From humans to climate change and everything in between, everything has a tipping point at some point in time. What exactly is someone or something’s tipping point, though? The tipping point is “the point at which a series of small changes or incidents becomes significant enough to cause a larger, more important change.” (1) In relation to climate change and climatology the tipping point “occurs when the climate system is forced to cross some threshold, triggering a translation to a new state at a rate determined by the climate system itself and faster than the cause, these changes would produce impacts at a rate and intensity far greater than slow and steady changes currently being observed (and in some cases, planned for) in the climate system. These changes would also become irreversible to some point after being triggered.” (2)
The idea of the tipping point described by the IPCC is said to be able to cause “major or abrupt climate changes” which could cause substantial disruptions in human and natural systems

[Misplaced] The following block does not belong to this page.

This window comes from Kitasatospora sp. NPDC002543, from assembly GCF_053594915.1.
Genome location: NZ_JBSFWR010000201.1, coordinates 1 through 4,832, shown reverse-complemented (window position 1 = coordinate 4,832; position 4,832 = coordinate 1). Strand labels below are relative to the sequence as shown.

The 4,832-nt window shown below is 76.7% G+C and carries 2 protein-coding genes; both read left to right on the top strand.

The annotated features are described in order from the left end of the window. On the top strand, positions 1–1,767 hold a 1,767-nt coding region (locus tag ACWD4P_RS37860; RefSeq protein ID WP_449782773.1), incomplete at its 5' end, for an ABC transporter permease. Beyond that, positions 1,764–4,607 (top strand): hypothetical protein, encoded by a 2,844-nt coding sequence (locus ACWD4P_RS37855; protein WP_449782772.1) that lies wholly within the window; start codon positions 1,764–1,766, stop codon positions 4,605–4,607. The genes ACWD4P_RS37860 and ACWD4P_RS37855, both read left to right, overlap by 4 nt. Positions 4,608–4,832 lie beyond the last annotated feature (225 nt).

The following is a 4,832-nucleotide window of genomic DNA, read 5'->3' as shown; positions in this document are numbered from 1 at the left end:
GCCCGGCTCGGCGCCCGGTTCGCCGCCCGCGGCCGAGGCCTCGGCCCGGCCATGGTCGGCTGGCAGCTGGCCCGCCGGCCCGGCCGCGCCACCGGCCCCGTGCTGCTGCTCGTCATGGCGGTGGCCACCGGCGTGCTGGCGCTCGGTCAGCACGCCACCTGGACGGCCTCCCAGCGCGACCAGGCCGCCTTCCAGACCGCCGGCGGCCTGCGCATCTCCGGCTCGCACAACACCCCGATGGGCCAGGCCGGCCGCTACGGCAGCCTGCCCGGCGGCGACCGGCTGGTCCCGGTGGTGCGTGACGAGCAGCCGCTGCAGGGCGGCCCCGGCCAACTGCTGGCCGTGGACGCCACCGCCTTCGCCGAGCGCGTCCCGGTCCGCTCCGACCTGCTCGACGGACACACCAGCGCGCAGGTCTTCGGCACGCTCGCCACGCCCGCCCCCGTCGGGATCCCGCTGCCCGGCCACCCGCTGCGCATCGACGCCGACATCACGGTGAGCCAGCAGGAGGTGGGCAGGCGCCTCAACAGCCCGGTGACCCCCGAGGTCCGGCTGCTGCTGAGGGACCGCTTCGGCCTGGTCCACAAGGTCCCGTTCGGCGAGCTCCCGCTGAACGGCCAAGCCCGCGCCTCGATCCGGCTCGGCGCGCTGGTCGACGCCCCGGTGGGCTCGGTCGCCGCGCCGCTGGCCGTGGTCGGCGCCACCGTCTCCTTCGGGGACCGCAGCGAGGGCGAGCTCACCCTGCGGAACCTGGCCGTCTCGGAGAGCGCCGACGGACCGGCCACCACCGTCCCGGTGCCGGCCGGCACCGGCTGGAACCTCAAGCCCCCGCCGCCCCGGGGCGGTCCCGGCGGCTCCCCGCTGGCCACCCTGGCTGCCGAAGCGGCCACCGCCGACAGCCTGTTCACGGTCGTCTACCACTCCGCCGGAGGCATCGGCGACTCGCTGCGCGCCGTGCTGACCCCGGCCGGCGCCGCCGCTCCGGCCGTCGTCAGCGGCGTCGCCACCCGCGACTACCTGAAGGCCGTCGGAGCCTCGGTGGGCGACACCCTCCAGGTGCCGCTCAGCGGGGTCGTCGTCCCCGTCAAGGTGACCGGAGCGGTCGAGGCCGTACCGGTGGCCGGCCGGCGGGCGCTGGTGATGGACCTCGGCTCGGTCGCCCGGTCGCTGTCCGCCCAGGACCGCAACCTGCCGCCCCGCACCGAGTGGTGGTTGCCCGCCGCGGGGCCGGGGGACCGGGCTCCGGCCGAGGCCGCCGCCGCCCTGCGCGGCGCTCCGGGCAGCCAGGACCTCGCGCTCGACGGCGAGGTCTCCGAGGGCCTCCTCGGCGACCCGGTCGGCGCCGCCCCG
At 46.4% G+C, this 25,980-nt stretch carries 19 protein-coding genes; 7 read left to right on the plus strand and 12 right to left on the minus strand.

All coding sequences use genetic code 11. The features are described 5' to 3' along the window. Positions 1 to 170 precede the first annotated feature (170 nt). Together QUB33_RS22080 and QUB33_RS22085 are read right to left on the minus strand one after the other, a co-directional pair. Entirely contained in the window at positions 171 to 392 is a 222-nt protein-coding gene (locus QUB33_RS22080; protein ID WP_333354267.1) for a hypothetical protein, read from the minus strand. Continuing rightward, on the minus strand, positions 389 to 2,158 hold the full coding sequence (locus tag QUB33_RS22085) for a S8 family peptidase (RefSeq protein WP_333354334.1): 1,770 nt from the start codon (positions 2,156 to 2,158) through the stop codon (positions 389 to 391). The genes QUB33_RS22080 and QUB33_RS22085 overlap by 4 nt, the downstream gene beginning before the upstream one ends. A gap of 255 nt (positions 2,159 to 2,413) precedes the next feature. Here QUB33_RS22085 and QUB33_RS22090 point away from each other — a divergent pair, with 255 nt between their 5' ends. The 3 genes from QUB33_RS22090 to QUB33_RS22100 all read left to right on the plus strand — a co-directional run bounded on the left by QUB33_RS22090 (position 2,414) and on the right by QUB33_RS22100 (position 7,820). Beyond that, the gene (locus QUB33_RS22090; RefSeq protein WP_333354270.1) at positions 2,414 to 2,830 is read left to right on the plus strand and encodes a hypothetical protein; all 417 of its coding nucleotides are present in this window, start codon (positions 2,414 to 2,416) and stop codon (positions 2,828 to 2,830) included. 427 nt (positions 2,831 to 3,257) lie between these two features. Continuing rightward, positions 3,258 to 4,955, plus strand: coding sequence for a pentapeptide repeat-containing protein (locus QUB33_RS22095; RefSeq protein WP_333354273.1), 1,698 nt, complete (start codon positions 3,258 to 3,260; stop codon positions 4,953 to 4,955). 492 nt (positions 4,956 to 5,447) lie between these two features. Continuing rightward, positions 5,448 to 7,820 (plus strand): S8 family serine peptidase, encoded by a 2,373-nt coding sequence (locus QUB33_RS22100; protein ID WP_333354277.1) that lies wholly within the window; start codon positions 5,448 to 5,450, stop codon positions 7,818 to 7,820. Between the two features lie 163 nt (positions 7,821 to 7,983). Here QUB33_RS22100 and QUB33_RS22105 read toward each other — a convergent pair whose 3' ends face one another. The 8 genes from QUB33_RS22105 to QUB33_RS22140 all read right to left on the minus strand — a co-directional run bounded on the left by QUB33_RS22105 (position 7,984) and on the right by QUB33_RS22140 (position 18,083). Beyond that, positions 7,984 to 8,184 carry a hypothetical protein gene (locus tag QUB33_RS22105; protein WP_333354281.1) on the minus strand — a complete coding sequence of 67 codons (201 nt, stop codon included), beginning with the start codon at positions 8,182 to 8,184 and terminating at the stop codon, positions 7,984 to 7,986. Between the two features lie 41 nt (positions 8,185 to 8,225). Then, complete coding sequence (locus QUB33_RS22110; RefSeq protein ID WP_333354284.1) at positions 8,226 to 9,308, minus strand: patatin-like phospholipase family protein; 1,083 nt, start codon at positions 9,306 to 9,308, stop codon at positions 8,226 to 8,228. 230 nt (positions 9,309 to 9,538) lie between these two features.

Specifically, the systems that the IPCC include that would be disrupted are:
The importance of the tipping point and its recent significance as we try to combat climate change has caused a lot of countries to take action in playing a role to prevent us from approaching the threshold. Three weeks ago both China and The United States formally joined the Paris Agreement. The Paris agreement calls for “a global action plan to put the world on track to avoid dangerous climate change by limiting global warming to well below 2°C.”(3) This is momentous since China and the U.S. together are responsible for over 38 percent of global emissions. (4)
Will these recent actions help? This quick entry into applying the Paris Agreement into country policies is very critical because reducing emissions early-on and intensively is one of the most effective methods to preventing catastrophic climate change impacts.
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Photo used under Creative Commons from Noel Feans